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Crew rescued after two tugs collide, one sinks near Vancouver Island

Aug 31, 2016 10:31 AM

Two tugboats en route to Nanaimo, British Columbia, collided after the larger tug unexpectedly turned into the smaller vessel, which then capsized and sank.

The collision threw both crewmen on the smaller tug, Albern, into the Northumberland Channel between Vancouver and Gabriola islands. The crew from the larger tug, C.T. Titan, retrieved the two men from the water and carried them back to shore.

Canadian authorities are investigating the incident, which occurred at about 1745 on May 24. Investigators declined to comment on a possible cause, citing the ongoing investigation.

“We have information we are sifting through to see what could have happened at the time of collision and why the vessel suddenly turned to port,” Mohan Raman, Pacific region manager for the Transportation Safety Board of Canada, said in an interview.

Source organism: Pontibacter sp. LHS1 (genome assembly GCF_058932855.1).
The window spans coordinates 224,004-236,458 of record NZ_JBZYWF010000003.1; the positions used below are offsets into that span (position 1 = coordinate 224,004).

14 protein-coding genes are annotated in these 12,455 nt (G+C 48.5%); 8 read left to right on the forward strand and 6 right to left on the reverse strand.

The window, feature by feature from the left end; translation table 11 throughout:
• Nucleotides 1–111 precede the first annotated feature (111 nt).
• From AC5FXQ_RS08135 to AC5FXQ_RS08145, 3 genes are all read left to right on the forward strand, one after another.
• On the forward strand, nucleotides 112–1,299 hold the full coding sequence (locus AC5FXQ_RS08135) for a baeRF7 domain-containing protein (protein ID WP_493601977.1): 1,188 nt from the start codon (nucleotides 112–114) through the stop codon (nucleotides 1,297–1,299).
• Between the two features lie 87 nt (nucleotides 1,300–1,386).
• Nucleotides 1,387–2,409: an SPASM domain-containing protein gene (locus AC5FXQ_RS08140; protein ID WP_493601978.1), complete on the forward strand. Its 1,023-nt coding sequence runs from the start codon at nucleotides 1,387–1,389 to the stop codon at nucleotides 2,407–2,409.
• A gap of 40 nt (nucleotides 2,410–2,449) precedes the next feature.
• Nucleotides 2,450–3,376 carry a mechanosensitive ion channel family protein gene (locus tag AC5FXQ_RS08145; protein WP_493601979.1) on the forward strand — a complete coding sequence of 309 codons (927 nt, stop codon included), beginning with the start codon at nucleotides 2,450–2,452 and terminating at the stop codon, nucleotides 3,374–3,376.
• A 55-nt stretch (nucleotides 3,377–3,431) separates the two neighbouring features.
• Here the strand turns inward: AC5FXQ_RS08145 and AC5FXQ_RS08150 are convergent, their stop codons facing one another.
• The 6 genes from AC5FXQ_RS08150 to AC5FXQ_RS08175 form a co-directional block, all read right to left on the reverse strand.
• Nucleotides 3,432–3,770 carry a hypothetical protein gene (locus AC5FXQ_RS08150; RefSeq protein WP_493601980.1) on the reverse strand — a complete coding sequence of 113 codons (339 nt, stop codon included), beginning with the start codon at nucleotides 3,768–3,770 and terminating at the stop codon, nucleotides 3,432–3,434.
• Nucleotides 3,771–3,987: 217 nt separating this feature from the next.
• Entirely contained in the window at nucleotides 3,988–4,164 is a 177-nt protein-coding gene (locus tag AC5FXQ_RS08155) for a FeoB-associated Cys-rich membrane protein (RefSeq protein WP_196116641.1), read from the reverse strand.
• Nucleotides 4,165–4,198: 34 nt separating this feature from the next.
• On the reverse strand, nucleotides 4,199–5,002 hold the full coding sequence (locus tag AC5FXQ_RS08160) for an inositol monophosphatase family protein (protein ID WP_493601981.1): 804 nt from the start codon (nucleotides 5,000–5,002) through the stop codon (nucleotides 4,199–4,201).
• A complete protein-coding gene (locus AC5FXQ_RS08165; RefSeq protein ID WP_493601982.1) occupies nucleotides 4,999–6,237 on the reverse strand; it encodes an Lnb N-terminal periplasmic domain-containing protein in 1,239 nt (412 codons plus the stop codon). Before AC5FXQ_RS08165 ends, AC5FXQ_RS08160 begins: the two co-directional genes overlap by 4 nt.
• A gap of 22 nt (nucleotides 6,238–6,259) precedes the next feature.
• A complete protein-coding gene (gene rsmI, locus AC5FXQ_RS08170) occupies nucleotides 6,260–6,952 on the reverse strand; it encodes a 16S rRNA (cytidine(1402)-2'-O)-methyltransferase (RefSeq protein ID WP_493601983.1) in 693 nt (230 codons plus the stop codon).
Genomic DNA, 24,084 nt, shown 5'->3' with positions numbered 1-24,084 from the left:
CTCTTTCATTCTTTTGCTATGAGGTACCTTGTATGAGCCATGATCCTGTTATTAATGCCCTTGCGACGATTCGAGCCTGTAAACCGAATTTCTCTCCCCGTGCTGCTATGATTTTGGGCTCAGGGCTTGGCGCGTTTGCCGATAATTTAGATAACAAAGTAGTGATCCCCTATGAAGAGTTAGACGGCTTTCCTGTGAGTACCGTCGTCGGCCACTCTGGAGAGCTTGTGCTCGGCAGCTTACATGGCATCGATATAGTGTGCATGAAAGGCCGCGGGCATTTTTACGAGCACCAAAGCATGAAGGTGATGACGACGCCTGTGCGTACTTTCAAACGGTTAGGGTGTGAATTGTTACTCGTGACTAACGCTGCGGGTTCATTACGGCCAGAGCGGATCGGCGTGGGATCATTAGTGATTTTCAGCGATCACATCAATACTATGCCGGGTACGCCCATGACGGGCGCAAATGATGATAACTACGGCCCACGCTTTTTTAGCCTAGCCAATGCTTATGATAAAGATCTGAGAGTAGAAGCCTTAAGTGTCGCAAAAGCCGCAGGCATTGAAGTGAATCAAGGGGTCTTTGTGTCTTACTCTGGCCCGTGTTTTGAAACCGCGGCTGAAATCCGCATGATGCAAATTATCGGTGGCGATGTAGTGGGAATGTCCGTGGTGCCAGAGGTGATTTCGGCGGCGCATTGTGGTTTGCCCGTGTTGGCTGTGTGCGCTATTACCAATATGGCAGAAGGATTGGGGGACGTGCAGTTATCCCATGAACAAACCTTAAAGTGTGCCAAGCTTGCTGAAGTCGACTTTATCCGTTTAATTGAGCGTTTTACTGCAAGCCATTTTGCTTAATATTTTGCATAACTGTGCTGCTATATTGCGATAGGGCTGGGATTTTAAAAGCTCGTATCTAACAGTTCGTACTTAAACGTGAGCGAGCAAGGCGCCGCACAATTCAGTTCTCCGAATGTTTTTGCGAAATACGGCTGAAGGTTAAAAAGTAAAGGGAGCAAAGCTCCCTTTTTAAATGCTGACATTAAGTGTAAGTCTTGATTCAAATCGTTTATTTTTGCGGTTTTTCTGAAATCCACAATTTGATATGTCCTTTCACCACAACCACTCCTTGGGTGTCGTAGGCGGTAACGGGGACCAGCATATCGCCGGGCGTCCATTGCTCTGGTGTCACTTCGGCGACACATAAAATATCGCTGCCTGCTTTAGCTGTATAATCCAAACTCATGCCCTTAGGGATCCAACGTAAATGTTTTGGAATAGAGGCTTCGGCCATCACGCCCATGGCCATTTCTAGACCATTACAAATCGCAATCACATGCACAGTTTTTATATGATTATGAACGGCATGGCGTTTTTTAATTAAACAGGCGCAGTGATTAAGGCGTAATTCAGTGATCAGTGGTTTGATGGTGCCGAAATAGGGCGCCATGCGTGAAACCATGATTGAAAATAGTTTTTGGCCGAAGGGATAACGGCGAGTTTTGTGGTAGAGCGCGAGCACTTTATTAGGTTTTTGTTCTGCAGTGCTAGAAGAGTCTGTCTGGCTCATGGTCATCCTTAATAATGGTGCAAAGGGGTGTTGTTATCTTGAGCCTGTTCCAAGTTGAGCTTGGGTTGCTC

Jones Marine Group of Chemainus, British Columbia, owns the two tugboats, which are 54 and 15 gross tons, Raman said. Additional details about the vessels were not available. Company President Daryl Jones did not return phone or email messages seeking comment.

C.T. Titan and Albern were working in the log booming grounds around Gabriola and Nanaimo on the day of the accident. There, giant log rafts containing hundreds of felled trees are tied together for transit.

The tugs were heading back to Nanaimo for a crew change when the collision occurred. Raman said both were traveling on a similar heading when C.T. Titan suddenly turned to port. C.T. Titan was traveling about 8 knots and Albern was making about 5 knots.

Titan struck Albern on the starboard side, slightly aft. The tug sank in a matter of minutes off Gabriola Island in 300 feet of water. Canadian officials aren’t sure if the vessel will be raised.

Albern was carrying about 210 gallons of diesel when it sank, along with lubricants and other oil products. Authorities believe the fuel escaped the tanks, and a sheen appeared on the water’s surface.

Investigators have interviewed crew aboard both tugs and gathered evidence about the incident, Raman said. 

C.T. Titan sustained hull damage from the collision. After the accident, it was taken to a shipyard in nearby Richmond, British Columbia, for repairs.

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